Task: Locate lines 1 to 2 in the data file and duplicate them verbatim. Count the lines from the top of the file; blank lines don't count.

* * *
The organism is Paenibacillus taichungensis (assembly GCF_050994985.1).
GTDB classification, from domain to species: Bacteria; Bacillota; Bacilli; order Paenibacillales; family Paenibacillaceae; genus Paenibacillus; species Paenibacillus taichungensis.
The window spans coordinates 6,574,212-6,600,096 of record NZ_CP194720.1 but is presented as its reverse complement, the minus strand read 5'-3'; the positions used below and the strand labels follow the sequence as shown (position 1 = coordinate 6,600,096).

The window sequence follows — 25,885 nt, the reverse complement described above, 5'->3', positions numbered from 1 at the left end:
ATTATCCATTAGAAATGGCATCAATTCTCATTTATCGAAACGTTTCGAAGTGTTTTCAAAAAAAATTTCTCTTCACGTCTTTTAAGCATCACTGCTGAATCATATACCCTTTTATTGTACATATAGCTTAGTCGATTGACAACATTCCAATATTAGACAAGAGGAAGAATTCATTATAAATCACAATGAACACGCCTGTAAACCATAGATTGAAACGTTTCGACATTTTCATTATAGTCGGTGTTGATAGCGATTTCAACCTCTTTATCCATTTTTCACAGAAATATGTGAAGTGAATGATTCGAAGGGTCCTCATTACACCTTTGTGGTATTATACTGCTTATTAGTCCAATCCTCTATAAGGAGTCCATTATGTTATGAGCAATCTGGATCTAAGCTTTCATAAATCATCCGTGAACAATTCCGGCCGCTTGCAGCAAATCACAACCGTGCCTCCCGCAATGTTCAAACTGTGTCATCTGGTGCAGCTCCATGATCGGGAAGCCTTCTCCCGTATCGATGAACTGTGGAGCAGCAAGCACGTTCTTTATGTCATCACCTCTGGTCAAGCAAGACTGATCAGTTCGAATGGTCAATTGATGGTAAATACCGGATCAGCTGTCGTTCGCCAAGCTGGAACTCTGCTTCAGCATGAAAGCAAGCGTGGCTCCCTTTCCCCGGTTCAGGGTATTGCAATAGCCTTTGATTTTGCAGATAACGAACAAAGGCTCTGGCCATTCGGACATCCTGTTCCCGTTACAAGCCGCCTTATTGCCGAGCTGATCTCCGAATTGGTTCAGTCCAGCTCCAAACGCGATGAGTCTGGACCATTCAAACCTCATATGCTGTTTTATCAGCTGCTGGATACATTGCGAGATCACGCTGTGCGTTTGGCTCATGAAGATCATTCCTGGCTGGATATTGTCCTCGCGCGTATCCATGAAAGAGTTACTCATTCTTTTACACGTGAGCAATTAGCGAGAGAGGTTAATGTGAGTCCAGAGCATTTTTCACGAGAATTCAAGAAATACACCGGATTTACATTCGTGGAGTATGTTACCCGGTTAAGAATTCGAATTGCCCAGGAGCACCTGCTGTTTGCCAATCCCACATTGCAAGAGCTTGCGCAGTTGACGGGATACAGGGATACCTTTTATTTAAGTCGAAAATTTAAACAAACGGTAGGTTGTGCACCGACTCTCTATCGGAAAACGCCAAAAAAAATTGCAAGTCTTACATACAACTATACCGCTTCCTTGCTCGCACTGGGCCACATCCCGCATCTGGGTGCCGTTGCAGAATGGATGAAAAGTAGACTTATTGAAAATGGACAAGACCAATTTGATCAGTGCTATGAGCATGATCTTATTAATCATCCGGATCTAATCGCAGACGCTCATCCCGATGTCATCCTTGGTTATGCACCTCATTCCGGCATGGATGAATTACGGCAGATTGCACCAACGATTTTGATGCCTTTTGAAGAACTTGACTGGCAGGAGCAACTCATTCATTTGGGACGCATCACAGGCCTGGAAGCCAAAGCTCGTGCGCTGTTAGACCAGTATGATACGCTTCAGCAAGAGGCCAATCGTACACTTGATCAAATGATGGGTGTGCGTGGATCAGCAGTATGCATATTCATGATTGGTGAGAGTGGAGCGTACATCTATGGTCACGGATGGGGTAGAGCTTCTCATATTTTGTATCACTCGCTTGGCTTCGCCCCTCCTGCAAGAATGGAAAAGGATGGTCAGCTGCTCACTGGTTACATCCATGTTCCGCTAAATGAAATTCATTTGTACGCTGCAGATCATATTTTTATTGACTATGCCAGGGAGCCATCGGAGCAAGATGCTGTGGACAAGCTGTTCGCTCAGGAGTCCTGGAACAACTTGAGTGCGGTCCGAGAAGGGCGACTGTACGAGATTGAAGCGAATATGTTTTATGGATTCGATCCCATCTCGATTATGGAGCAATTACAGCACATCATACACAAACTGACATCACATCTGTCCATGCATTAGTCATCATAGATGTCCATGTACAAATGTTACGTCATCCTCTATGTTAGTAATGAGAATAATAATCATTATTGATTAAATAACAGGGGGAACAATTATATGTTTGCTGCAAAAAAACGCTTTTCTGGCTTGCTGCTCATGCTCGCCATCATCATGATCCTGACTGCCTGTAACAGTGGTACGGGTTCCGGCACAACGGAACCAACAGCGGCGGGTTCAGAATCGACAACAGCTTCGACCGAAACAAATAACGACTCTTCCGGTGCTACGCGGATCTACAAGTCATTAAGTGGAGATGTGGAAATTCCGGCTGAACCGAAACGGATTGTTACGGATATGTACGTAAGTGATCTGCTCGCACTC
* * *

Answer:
The organism is Paenibacillus taichungensis (assembly GCF_050994985.1).
GTDB classification, from domain to species: Bacteria; Bacillota; Bacilli; order Paenibacillales; family Paenibacillaceae; genus Paenibacillus; species Paenibacillus taichungensis.